ILF closure: ‘I want to chew off my own hand so I can escape’


Individual stories of disabled people who have been affected by the chaotic closure of the Independent Living Fund (ILF) are continuing to emerge.

The ILF closed on Tuesday this week (30 June), and was marked by a protest outside Downing Street, as well as continuing anger at the impact of the closure on the nearly 17,000 disabled people with the highest support needs who received funding through the scheme.

The Department for Work and Pensions promised to transfer nine months’ worth of non-ring-fenced ILF funding to councils in England – through the Department for Communities and Local Government – and to devolved governments in Wales, Scotland and Northern Ireland.

But the transition process has been hit by reports of delays in reassessing former ILF-users and cuts to their individual care packages.

Councils in England have now taken full responsibility for funding the social care needs of former ILF-recipients, but they have yet to be told by the government exactly how much funding they will be given, or when it will be handed over.

And as the chaos continues, Disability News Service continues to receive further reports of ILF-users hit by the closure, and the chaotic transition process.

New examples have come from Ellen Clifford, campaigns worker for Inclusion London, who collated them on behalf of the #SaveILF campaign.

One female ILF-user told the campaign that she had been informed that her previous package of seven hours a day of ILF care and five of council care was going to be cut to just three hours a day in total.

She was told that she would have to use incontinence pads, which would help her to “be more independent” as she would no longer have to rely on other people to take her to the toilet.

If she is left in incontinence pads, she believes her “already very vulnerable skin will be put at even greater risk resulting in breakdown, pain, infections and sores”, while if she is left without the support she needs she will be at risk of “more falls, dislocations and hospitalisation”.

Without support, she will also be unable to take her emergency medication which she needs when she has the muscle spasms that paralyse her with pain.

She said: “If I am left without the care I need I will be housebound and even bedbound, making my depression, stress, anxiety and social exclusion unbearable.”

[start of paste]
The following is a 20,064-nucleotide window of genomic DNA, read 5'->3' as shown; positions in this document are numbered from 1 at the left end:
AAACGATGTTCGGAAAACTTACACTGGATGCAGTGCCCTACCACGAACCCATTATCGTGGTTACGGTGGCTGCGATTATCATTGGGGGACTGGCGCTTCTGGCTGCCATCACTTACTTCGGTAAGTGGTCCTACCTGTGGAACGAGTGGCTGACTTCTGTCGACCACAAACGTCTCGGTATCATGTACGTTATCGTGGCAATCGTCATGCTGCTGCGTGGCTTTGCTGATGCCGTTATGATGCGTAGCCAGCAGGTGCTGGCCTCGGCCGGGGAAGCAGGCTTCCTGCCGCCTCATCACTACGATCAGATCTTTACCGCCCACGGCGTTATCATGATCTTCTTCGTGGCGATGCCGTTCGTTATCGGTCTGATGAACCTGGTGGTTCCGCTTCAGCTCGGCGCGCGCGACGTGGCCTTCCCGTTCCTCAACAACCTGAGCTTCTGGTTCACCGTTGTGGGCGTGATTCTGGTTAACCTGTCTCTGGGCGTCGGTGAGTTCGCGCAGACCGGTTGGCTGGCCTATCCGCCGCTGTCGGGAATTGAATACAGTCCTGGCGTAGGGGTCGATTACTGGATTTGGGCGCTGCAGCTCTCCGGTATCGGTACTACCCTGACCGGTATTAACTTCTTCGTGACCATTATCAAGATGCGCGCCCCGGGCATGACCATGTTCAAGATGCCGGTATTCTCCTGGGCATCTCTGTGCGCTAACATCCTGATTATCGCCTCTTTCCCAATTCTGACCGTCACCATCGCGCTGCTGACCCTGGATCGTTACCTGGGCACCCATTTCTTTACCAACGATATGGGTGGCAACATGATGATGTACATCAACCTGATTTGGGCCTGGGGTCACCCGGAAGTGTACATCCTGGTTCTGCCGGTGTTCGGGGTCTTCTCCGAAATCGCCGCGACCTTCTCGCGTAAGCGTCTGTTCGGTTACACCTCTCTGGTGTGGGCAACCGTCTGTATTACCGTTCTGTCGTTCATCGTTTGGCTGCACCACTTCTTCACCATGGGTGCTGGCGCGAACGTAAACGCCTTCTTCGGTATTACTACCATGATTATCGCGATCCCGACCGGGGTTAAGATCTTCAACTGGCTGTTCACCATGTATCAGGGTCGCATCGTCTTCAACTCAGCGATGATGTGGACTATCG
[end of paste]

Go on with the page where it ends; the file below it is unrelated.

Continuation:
She said: “My assessment by the social worker was traumatic, embarrassing and dehumanising and being told my care recommendation is just three hours a day when I need someone with me 24 hours a day [she currently receives other unfunded hours from friends, neighbours and family, and on a voluntary basis by her paid personal assistants]has left me stricken and panicked and fearful about how I am supposed to manage.

“I feel like a bear in a trap and want to chew off my own hand so I can escape.”

She said the prospect of the cut to her package was “devastating, terrifying and soul destroying” and had left her “confused, disorientated and unsure of myself and struggling to think”.

She said: “I cannot stop crying and worrying and being overwhelmed by enormous levels of anxiety and stress and anger and I feel so bad for my carers too.

“They have been so dedicated to looking after and supporting me for so many, many years, putting in paid and unpaid hours to make sure I was safe and cared for at all times.”

She said her current package helps her to use her skills and experience in contributing to society, including serving as chair for three disability charities, and campaigning for disability rights, equality, inclusion, peace and the environment.

Another ILF-user spoke of their council care manager suddenly contacting them last month to arrange an “urgent” reassessment, even though the local authority had had three years to plan for the ILF closure.

Again, incontinence pads were suggested as a possible solution, even though they have no continence issues.

They said: “It wasn’t directly said but it felt like it was being put forward as the solution to cutting of hours, even overnight stays.

“There was never any effort to reassure me or to offer me advocacy of any sort. I have no idea what the outcome of the reassessment will be and now just have to wait.”

Another ILF-user, who works for their local council as a social worker, has just been reassessed, but a council panel has not yet agreed their support package.

They said: “They say they want more in depth information but they already have this.

“I work for my local authority as a social worker so find this extremely frustrating and upsetting. It feels like they are not listening and wanting to make cutbacks.”

Clifford said: “The majority of ILF recipients and their families have described communication from their local authorities about the ILF transfer process as poor and said they have no confidence at all in their local authorities’ ability to manage it.

“Unfortunately this has all fallen on local authorities struggling with a £1.1 billion social care shortfall at the same time as implementing the new [Care Act] legislation.

“As we are starting to see, the losers out of all this are disabled people, already reeling under the disproportionate impacts of the cuts.

“Our chances to live in the community and take part in ordinary life are being smashed apart.”

Picture: Disabled activists at a protest against the ILF closure outside Westminster Abbey in June 2014.

  • User Ratings (6 Votes)